Originally created 06/12/04

Cicadas' love song creeps north



NEWPORT, Pa. -- There's a love song playing under a crabapple tree on a farm in the mountains of central Pennsylvania. After a 17-year wait, millions of male periodical cicadas are pitching woo.

Cicada mania has almost run its course in warmer, southern regions, but here it's just now reaching its peak, says Greg Hoover, an extension entomologist at Penn State University.

"This is all about mating," he said. "The best singer is going to get the girl, so to speak."

Periodical cicadas are unique to North America. The grasshopper-like insects emerge full grown after more than a decade underground. Different groups, or broods, appear in either 17-year or 13-year cycles. This year, Brood X is filling forests from Georgia north to Pennsylvania and west through the Ohio River Valley to the Mississippi.

The clumsy fliers are constantly bumping into things, and the ground is littered with exoskeletons shed when the nymphs entered adulthood.

But it's their song that makes them impossible to ignore.

Nathan Erwin, director of the O. Otto Insect Zoo at the Smithsonian Institution's National Museum of Natural History, said the cicada's body is built for pumping up the volume. The cicada moves a thin membrane called a tymbal, generating sounds that reverberate throughout its body.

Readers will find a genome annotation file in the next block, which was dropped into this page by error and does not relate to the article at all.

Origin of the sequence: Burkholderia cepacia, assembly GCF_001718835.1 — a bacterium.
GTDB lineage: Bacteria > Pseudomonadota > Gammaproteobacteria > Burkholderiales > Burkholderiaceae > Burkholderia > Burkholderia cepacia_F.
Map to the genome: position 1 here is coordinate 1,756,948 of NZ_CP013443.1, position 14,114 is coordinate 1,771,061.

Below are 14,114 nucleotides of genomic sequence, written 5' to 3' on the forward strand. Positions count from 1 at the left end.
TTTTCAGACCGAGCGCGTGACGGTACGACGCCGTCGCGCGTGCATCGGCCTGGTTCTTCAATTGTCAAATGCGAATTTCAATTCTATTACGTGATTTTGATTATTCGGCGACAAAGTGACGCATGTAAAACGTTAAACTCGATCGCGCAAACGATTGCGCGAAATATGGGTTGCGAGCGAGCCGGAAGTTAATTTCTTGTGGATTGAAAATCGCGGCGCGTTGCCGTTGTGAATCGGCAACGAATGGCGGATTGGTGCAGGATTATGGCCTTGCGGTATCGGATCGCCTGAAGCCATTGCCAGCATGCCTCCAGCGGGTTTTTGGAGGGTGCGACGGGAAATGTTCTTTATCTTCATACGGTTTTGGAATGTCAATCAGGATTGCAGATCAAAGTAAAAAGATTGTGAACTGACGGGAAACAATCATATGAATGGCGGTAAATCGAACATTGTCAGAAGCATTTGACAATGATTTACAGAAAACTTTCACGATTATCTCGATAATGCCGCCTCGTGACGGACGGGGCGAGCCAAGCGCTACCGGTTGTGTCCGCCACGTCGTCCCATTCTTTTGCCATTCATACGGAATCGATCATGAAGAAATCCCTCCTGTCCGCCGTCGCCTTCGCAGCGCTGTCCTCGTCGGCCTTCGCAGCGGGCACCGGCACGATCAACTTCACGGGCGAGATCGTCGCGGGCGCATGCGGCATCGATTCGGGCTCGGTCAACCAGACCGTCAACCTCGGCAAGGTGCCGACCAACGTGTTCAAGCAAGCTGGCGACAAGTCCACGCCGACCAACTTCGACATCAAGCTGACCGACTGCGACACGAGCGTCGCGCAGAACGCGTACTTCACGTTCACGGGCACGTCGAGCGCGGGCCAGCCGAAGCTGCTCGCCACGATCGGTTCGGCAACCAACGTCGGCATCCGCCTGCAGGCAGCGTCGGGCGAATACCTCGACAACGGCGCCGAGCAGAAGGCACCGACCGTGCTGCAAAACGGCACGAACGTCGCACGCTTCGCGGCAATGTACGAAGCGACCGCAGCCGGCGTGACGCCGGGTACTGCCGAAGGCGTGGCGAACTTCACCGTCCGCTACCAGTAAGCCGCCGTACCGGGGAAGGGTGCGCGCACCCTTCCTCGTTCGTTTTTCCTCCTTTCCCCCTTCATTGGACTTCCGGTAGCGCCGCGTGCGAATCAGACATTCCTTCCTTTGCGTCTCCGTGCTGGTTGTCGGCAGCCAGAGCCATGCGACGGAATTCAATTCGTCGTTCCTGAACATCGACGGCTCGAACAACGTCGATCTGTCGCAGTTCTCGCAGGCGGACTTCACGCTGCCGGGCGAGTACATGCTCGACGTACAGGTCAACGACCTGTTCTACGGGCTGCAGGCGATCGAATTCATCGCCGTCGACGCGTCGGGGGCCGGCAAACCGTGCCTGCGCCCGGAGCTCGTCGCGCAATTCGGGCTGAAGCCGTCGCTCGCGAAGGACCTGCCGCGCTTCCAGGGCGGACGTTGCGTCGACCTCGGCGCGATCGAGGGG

"The male's abdomen is mostly hollow, so it's that abdomen that acts as that copper-kettle tympani drum," he said.

There are three species of periodical cicadas, known collectively as Magicicada. Septemdecim are largest, with orange wings and orange and black stripes across the abdomens. Septemdecula are rarest, with orange stripes across the abdomen. Cassini tend to be smaller and almost entirely black.

"Septemdecim is the whirring, spaceship-like 'whoozh, whoozh' in the background," Erwin said. "The cassini will be the sputtering, 'dut-dut-dut-dut bzzzt, dut-dut-dut-dut bzzzt.' And then septemdecula is more like the water sprinkler, 'chick, chick, chick, chick."'

This crabapple tree contains thousands of cicadas, their voices rising and falling so loud one can almost feel the noise.

"They're not some harmonious chorus, although it may sound that way at times," Erwin said. "They're basically saying, 'Hey - I'm the loudest, I'm the strongest. Baby, you want to mate with me."'

On the Net: http://www.ento.psu.edu/extension/factsheets/periodical-cicada.htm

http://abbot.si.edu/highlight/cicadas/